Temporal bone fracture

Last revised by Daniel J Bell on 21 Apr 2023

Temporal bone fracture is usually a sequela of significant blunt head injury. In addition to potential damage to hearing and the facial nerve, associated intracranial injuries, such as extra-axial hemorrhage, diffuse axonal injury and cerebral contusions are common. Early identification of temporal bone trauma is essential to managing the injury and avoiding complications.

Although the temporal bone includes the squamous part, forming the inferolateral part of the skull vault, generally the term temporal bone fracture refers to the involvement of the petrous part. 

Temporal bone fracture is thought to occur in ~20% (range 14-22%) of all calvarial fractures. They have a prevalence of 3% of all trauma patients in one series 6

Temporal bone fracture is suggested by Battle sign (post-auricular ecchymosis) and bleeding from the external auditory canal. As the fracture can sometimes involve the ossiclesinner ear and facial nerve, symptoms such as hearing loss, vertigo, balance disturbance, or facial paralysis may be present.

Fracture of the petrous temporal bone is usually classified according to the main orientation of the fracture plane and/or involvement of the otic capsule

Temporal bone fracture is described relative to the long axis of the petrous temporal bone, which runs obliquely from the petrous apex posterolaterally through the mastoid air cells. Using this plane, fractures may be classified as follows: 

Other classifications have been proposed as being more clinically relevant, specifically focusing on whether or not the otic capsule is involved, that is otic capsule-violating (OCV) versus otic capsule-sparing (OCS) injuries 4,5,9. Involvement of the otic capsule is a predictor of several serious complications 5,6:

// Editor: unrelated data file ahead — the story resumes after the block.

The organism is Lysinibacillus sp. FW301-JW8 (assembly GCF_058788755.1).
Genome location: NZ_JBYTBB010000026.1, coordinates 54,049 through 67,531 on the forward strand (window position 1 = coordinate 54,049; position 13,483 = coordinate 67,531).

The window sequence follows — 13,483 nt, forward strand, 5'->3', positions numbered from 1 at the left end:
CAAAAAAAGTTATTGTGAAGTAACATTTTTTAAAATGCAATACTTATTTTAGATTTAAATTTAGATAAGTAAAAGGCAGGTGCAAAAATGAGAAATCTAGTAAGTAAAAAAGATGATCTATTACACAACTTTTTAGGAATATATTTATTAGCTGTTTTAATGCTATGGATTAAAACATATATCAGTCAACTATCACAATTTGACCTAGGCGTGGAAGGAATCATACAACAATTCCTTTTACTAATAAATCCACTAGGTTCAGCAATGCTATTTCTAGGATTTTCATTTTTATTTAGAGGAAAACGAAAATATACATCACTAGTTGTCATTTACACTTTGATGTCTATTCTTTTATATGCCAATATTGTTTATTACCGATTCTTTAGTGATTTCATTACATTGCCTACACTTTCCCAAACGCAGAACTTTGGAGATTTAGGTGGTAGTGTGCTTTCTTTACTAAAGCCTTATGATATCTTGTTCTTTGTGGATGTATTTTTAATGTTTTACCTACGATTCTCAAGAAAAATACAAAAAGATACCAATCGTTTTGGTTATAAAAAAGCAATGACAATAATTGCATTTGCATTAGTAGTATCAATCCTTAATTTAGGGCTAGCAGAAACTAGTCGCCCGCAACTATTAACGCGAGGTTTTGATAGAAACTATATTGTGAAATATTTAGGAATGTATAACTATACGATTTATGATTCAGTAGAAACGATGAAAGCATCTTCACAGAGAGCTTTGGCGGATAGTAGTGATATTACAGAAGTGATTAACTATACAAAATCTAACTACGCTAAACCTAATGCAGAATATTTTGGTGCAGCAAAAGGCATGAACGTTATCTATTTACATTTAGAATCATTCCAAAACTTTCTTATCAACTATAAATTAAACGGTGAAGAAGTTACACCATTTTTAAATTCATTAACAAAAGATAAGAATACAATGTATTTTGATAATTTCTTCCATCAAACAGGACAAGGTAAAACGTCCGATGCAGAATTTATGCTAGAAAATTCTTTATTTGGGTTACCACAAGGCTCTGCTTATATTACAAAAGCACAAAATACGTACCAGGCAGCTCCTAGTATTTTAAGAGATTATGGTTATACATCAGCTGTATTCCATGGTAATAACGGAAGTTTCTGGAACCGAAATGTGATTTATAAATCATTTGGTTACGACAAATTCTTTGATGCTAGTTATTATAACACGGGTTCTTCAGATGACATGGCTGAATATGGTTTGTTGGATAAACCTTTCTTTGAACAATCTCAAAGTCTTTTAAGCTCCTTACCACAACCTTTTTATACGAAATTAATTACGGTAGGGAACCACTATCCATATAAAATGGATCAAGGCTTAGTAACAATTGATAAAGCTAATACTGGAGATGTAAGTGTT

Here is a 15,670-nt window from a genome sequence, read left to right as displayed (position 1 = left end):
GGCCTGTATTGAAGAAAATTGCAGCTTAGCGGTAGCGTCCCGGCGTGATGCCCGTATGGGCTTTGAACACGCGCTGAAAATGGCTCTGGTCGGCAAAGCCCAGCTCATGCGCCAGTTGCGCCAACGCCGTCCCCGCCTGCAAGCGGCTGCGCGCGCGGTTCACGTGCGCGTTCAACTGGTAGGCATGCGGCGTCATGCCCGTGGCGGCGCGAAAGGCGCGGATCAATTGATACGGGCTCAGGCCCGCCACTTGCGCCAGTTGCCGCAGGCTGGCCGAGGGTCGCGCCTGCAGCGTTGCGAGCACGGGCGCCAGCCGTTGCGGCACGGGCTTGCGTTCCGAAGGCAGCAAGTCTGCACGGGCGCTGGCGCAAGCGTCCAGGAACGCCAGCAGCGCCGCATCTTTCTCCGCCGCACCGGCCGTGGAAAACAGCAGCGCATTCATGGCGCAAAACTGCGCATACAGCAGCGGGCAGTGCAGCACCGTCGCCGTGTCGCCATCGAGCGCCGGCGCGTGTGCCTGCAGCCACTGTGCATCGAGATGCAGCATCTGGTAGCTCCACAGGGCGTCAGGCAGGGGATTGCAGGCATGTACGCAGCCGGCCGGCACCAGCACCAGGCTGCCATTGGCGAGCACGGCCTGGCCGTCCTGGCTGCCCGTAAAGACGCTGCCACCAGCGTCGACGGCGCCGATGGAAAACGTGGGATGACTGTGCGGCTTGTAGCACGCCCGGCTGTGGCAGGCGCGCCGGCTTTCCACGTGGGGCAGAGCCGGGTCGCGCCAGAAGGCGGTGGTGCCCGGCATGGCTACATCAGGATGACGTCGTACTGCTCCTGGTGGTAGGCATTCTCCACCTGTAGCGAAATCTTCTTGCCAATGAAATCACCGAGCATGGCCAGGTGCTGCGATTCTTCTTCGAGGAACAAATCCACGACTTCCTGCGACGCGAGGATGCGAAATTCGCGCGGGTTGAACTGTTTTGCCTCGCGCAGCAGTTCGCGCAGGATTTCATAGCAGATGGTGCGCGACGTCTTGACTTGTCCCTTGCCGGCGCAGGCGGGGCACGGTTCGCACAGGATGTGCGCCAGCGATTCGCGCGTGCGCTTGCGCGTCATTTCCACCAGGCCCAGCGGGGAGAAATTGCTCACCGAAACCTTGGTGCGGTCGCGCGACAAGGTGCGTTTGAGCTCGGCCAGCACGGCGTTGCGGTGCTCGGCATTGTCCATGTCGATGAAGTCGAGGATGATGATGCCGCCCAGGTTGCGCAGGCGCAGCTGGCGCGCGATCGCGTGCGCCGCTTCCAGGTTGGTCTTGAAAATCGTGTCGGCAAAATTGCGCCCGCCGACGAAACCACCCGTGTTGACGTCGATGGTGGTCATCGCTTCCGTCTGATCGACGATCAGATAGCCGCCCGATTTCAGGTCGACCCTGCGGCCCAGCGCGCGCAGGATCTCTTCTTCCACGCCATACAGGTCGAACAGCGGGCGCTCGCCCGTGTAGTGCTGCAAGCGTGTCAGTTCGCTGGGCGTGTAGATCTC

Head CT with petrous temporal bone fine slice (≤1 mm) multiplanar bone window reformats is the imaging modality of choice. Aside from the fracture lucency itself, which may be subtle on thicker slices or some planes, there may be secondary imaging features that, while less specific, raise concern in the setting of trauma for temporal bone fracture 7:

Treatment is based on managing facial nerve injury, hearing loss, vestibular dysfunction, and CSF leakage. If immediate facial nerve paralysis occurs with loss of electrical response, surgical exploration should be considered. Delayed-onset or incomplete facial paralysis almost always resolves with conservative management, including the use of tapered-dose corticosteroids.

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Cases and figures

  • Case 1: mixed fracture
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  • Case 2: longitudinal temporal bone fracture
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  • Case 3: with ossicular disruption
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  • Case 4: longitudinal temporal bone fracture
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  • Case 5: transverse temporal bone fracture
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  • Case 6: mixed
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